Rob Corry calls latest Tom Massey-Chris Romer medical marijuana bill a "multi-layered bureaucratic monstrosity"

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Forces an applicant to have a building "ready for occupancy with the furniture, fixtures, and equipment in place" before the application is even approved. This would place a major burden on new entries to spend money that might be wasted if the application is rejected for the hundreds of discretionary, pretextual reasons the bill allows.

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Allows the government to deny a license if "the character of the applicant is such that violations of this article would be likely to result of a license were granted." The government can penalize and reject people for potential, imagined, future violations. Such Orwellian "future-punishment" does not belong in America.

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This prohibits a peace officer, or any member of a peace officer's family, from obtaining a license. Most police officers and their families are upstanding members of our community, and they should not be discriminated against.

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This would prohibit any person with an unpaid parking ticket from operating a medical marijuana center. I can sometimes understand government's burning desire to regulate and insert itself into every area of our lives, but why must medical marijuana providers meet a higher standard than any other business owner in Colorado? This section reveals the true purpose of this bill: to destroy the legitimate medical marijuana industry, and drive it back underground so DEA agents and prosecutors can have full employment.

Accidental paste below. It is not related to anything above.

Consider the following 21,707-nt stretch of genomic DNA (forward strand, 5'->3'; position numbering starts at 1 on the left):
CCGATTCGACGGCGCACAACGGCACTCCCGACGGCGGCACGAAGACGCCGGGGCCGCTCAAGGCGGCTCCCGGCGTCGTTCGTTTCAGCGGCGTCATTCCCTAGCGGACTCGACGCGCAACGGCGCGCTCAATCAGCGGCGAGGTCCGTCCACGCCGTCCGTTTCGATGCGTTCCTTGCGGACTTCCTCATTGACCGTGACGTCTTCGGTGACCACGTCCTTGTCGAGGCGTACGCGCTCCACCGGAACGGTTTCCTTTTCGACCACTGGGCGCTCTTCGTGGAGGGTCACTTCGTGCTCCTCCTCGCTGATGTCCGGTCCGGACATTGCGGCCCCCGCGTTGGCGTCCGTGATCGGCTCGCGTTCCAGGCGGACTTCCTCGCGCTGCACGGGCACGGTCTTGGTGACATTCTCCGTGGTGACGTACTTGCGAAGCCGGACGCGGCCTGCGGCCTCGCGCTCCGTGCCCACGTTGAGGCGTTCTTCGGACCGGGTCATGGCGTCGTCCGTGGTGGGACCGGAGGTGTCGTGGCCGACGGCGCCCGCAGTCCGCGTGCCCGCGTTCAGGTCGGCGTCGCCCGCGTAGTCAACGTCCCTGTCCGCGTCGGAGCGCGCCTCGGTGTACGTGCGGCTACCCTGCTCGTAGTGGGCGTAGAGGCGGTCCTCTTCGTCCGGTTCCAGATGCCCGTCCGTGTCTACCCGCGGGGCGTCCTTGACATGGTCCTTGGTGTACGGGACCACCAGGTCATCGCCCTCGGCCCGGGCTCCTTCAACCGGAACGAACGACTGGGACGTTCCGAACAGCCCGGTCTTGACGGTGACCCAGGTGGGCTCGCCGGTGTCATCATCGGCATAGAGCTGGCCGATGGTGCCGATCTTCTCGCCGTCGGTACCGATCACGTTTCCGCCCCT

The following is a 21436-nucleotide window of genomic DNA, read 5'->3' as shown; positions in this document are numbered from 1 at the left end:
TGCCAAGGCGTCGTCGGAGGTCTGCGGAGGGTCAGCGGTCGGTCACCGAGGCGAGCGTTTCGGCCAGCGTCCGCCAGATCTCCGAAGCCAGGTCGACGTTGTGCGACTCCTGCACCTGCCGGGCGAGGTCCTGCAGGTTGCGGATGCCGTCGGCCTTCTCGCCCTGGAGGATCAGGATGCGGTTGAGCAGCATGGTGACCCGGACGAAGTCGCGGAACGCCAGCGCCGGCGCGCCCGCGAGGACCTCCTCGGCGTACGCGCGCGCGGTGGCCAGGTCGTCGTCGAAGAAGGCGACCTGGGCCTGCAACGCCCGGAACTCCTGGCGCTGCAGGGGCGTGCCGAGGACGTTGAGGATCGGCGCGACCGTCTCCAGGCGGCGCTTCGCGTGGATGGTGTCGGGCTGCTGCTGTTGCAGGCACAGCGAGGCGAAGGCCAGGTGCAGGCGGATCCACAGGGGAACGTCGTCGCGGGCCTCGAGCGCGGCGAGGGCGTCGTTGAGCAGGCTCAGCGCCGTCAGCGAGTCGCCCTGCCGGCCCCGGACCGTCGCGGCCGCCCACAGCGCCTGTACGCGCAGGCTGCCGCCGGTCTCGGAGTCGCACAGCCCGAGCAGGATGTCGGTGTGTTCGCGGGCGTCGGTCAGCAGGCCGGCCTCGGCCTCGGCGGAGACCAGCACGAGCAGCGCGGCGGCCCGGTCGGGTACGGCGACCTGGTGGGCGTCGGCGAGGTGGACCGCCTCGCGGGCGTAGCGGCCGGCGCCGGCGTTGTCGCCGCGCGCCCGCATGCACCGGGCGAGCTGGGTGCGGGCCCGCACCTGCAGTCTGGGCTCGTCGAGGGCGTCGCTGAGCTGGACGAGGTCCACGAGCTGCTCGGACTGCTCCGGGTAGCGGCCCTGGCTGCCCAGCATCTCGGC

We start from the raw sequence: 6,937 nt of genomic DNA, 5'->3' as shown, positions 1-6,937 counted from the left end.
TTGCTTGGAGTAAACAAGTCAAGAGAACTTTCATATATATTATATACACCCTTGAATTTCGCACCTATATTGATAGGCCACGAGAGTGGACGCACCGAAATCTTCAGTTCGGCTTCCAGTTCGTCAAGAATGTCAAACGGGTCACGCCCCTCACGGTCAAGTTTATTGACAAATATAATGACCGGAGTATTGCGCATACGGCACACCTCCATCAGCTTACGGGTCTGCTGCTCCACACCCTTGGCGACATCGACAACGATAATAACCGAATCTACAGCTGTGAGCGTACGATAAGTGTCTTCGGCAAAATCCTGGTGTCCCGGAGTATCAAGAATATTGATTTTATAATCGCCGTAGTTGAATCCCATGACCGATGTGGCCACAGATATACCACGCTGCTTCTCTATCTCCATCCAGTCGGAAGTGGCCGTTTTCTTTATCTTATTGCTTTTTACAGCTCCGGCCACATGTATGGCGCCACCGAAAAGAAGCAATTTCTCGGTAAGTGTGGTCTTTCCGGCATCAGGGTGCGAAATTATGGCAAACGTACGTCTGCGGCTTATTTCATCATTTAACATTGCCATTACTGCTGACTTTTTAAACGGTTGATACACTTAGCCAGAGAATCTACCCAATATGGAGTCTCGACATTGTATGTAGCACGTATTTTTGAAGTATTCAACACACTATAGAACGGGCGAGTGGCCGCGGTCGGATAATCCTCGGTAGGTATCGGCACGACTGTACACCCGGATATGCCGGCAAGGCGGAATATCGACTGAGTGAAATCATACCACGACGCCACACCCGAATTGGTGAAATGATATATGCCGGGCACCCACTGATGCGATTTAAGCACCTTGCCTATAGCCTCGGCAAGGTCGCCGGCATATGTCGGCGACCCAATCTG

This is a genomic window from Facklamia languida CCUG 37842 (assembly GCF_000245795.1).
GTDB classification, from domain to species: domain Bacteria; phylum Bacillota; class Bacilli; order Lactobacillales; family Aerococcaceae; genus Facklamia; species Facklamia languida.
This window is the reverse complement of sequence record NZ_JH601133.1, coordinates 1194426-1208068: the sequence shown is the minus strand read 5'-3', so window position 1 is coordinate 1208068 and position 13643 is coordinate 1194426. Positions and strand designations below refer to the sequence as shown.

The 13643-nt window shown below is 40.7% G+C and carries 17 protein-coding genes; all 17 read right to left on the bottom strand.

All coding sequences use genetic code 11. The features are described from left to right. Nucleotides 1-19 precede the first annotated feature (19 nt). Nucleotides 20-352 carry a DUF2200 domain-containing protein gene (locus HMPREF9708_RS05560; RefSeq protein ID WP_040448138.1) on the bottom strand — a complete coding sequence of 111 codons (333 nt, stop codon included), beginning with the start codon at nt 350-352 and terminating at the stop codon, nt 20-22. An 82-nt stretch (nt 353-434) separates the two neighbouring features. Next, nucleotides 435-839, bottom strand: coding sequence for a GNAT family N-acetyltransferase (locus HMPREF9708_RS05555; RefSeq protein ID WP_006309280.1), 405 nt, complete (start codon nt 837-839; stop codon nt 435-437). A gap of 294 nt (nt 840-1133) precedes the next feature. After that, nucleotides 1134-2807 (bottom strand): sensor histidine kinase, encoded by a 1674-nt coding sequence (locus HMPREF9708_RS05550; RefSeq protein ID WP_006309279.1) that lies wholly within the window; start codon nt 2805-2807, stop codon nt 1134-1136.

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Prohibits a person convicted of any felony or a drug-related misdemeanor from involvement in the medical marijuana business. This would shut out many qualified people and further restrict competition and drive up costs. It is unconstitutional, as Article XVIII § 14 already defines caregiver and contains no such restriction.

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Prohibits a center from being located within 1000 feet of a school, preschool, or day care center. The State Legislature is not a local zoning board. This is an irrational limitation. Children are not accessing dispensaries. They can walk. 1000 feet accomplishes nothing other than to add another arbitrary limitation.

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Allows locals to limit arbitrarily the amount of centers. The City of Centennial and other cities' hatred of medical marijuana demonstrates that locals generally cannot be trusted to exercise any discretion in this area.

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Michael Roberts has written for Westword since October 1990, serving stints as music editor and media columnist. He currently covers everything from breaking news and politics to sports and stories that defy categorization.
Contact: Michael Roberts